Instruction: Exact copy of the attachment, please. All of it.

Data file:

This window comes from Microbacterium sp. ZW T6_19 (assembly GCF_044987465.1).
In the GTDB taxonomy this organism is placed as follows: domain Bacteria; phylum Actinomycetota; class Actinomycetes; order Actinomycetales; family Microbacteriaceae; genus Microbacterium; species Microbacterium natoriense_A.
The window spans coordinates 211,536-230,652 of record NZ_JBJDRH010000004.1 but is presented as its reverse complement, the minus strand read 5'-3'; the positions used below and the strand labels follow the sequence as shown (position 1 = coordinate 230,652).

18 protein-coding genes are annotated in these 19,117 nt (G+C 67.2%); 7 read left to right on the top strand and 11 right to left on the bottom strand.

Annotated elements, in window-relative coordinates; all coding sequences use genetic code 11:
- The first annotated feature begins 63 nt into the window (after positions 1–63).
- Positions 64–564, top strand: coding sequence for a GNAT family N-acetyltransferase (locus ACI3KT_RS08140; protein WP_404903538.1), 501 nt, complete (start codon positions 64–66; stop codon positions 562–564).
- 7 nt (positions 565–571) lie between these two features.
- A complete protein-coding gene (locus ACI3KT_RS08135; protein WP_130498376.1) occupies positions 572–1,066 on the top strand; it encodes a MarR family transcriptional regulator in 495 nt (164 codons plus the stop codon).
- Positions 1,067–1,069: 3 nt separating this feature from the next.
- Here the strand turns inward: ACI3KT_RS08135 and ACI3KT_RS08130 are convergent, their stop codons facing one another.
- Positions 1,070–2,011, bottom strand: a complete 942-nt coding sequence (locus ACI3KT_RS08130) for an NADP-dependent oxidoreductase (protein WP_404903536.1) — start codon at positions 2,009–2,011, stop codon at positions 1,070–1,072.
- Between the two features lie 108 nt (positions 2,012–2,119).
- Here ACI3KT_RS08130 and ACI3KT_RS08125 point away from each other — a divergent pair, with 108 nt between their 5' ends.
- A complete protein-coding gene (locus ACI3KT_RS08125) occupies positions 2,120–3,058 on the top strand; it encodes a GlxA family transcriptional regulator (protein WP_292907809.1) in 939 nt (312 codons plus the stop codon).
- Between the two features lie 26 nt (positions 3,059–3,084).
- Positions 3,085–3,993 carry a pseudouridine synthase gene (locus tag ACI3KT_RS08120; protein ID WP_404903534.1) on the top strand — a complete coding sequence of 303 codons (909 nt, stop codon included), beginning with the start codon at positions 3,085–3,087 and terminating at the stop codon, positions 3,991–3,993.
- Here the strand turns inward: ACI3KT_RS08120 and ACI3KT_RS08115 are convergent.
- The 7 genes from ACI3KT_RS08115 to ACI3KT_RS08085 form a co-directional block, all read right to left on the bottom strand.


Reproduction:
This window comes from Microbacterium sp. ZW T6_19 (assembly GCF_044987465.1).
In the GTDB taxonomy this organism is placed as follows: domain Bacteria; phylum Actinomycetota; class Actinomycetes; order Actinomycetales; family Microbacteriaceae; genus Microbacterium; species Microbacterium natoriense_A.
The window spans coordinates 211,536-230,652 of record NZ_JBJDRH010000004.1 but is presented as its reverse complement, the minus strand read 5'-3'; the positions used below and the strand labels follow the sequence as shown (position 1 = coordinate 230,652).

18 protein-coding genes are annotated in these 19,117 nt (G+C 67.2%); 7 read left to right on the top strand and 11 right to left on the bottom strand.

Annotated elements, in window-relative coordinates; all coding sequences use genetic code 11:
- The first annotated feature begins 63 nt into the window (after positions 1–63).
- Positions 64–564, top strand: coding sequence for a GNAT family N-acetyltransferase (locus ACI3KT_RS08140; protein WP_404903538.1), 501 nt, complete (start codon positions 64–66; stop codon positions 562–564).
- 7 nt (positions 565–571) lie between these two features.
- A complete protein-coding gene (locus ACI3KT_RS08135; protein WP_130498376.1) occupies positions 572–1,066 on the top strand; it encodes a MarR family transcriptional regulator in 495 nt (164 codons plus the stop codon).
- Positions 1,067–1,069: 3 nt separating this feature from the next.
- Here the strand turns inward: ACI3KT_RS08135 and ACI3KT_RS08130 are convergent, their stop codons facing one another.
- Positions 1,070–2,011, bottom strand: a complete 942-nt coding sequence (locus ACI3KT_RS08130) for an NADP-dependent oxidoreductase (protein WP_404903536.1) — start codon at positions 2,009–2,011, stop codon at positions 1,070–1,072.
- Between the two features lie 108 nt (positions 2,012–2,119).
- Here ACI3KT_RS08130 and ACI3KT_RS08125 point away from each other — a divergent pair, with 108 nt between their 5' ends.
- A complete protein-coding gene (locus ACI3KT_RS08125) occupies positions 2,120–3,058 on the top strand; it encodes a GlxA family transcriptional regulator (protein WP_292907809.1) in 939 nt (312 codons plus the stop codon).
- Between the two features lie 26 nt (positions 3,059–3,084).
- Positions 3,085–3,993 carry a pseudouridine synthase gene (locus tag ACI3KT_RS08120; protein ID WP_404903534.1) on the top strand — a complete coding sequence of 303 codons (909 nt, stop codon included), beginning with the start codon at positions 3,085–3,087 and terminating at the stop codon, positions 3,991–3,993.
- Here the strand turns inward: ACI3KT_RS08120 and ACI3KT_RS08115 are convergent.
- The 7 genes from ACI3KT_RS08115 to ACI3KT_RS08085 form a co-directional block, all read right to left on the bottom strand.